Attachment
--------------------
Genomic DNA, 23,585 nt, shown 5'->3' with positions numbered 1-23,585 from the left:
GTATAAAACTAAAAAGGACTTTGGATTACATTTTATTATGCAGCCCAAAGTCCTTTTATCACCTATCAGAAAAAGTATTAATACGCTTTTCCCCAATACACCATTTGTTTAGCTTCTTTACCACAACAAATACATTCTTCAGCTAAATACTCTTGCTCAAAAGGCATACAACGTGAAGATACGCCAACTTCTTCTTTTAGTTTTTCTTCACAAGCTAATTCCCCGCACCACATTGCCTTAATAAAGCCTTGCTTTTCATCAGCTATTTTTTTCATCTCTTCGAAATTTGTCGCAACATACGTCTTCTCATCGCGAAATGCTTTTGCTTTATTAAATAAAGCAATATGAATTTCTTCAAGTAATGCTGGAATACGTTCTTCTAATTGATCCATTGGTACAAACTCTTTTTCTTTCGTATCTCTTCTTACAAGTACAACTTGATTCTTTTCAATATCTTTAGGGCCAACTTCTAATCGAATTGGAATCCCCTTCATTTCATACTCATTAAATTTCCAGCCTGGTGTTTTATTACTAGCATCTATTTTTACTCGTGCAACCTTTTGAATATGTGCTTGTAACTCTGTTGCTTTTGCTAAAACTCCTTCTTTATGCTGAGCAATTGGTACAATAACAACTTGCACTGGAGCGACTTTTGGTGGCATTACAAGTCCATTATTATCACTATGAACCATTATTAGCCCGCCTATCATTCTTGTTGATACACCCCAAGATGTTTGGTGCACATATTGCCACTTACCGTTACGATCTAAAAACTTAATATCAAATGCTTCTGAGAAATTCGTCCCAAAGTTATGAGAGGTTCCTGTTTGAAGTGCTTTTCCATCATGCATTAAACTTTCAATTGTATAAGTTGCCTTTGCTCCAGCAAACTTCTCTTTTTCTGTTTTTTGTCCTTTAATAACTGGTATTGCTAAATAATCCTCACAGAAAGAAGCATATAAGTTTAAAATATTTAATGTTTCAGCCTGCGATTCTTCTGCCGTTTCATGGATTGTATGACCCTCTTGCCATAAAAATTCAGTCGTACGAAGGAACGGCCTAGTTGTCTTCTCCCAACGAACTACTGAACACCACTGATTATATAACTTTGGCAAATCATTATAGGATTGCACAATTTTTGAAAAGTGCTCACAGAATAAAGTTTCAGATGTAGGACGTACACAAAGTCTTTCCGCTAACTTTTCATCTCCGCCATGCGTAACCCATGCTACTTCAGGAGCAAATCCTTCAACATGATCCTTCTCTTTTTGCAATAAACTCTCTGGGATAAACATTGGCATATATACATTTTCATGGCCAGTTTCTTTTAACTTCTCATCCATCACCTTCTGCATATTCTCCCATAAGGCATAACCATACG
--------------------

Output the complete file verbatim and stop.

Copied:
Genomic DNA, 23,585 nt, shown 5'->3' with positions numbered 1-23,585 from the left:
GTATAAAACTAAAAAGGACTTTGGATTACATTTTATTATGCAGCCCAAAGTCCTTTTATCACCTATCAGAAAAAGTATTAATACGCTTTTCCCCAATACACCATTTGTTTAGCTTCTTTACCACAACAAATACATTCTTCAGCTAAATACTCTTGCTCAAAAGGCATACAACGTGAAGATACGCCAACTTCTTCTTTTAGTTTTTCTTCACAAGCTAATTCCCCGCACCACATTGCCTTAATAAAGCCTTGCTTTTCATCAGCTATTTTTTTCATCTCTTCGAAATTTGTCGCAACATACGTCTTCTCATCGCGAAATGCTTTTGCTTTATTAAATAAAGCAATATGAATTTCTTCAAGTAATGCTGGAATACGTTCTTCTAATTGATCCATTGGTACAAACTCTTTTTCTTTCGTATCTCTTCTTACAAGTACAACTTGATTCTTTTCAATATCTTTAGGGCCAACTTCTAATCGAATTGGAATCCCCTTCATTTCATACTCATTAAATTTCCAGCCTGGTGTTTTATTACTAGCATCTATTTTTACTCGTGCAACCTTTTGAATATGTGCTTGTAACTCTGTTGCTTTTGCTAAAACTCCTTCTTTATGCTGAGCAATTGGTACAATAACAACTTGCACTGGAGCGACTTTTGGTGGCATTACAAGTCCATTATTATCACTATGAACCATTATTAGCCCGCCTATCATTCTTGTTGATACACCCCAAGATGTTTGGTGCACATATTGCCACTTACCGTTACGATCTAAAAACTTAATATCAAATGCTTCTGAGAAATTCGTCCCAAAGTTATGAGAGGTTCCTGTTTGAAGTGCTTTTCCATCATGCATTAAACTTTCAATTGTATAAGTTGCCTTTGCTCCAGCAAACTTCTCTTTTTCTGTTTTTTGTCCTTTAATAACTGGTATTGCTAAATAATCCTCACAGAAAGAAGCATATAAGTTTAAAATATTTAATGTTTCAGCCTGCGATTCTTCTGCCGTTTCATGGATTGTATGACCCTCTTGCCATAAAAATTCAGTCGTACGAAGGAACGGCCTAGTTGTCTTCTCCCAACGAACTACTGAACACCACTGATTATATAACTTTGGCAAATCATTATAGGATTGCACAATTTTTGAAAAGTGCTCACAGAATAAAGTTTCAGATGTAGGACGTACACAAAGTCTTTCCGCTAACTTTTCATCTCCGCCATGCGTAACCCATGCTACTTCAGGAGCAAATCCTTCAACATGATCCTTCTCTTTTTGCAATAAACTCTCTGGGATAAACATTGGCATATATACATTTTCATGGCCAGTTTCTTTTAACTTCTCATCCATCACCTTCTGCATATTCTCCCATAAGGCATAACCATACG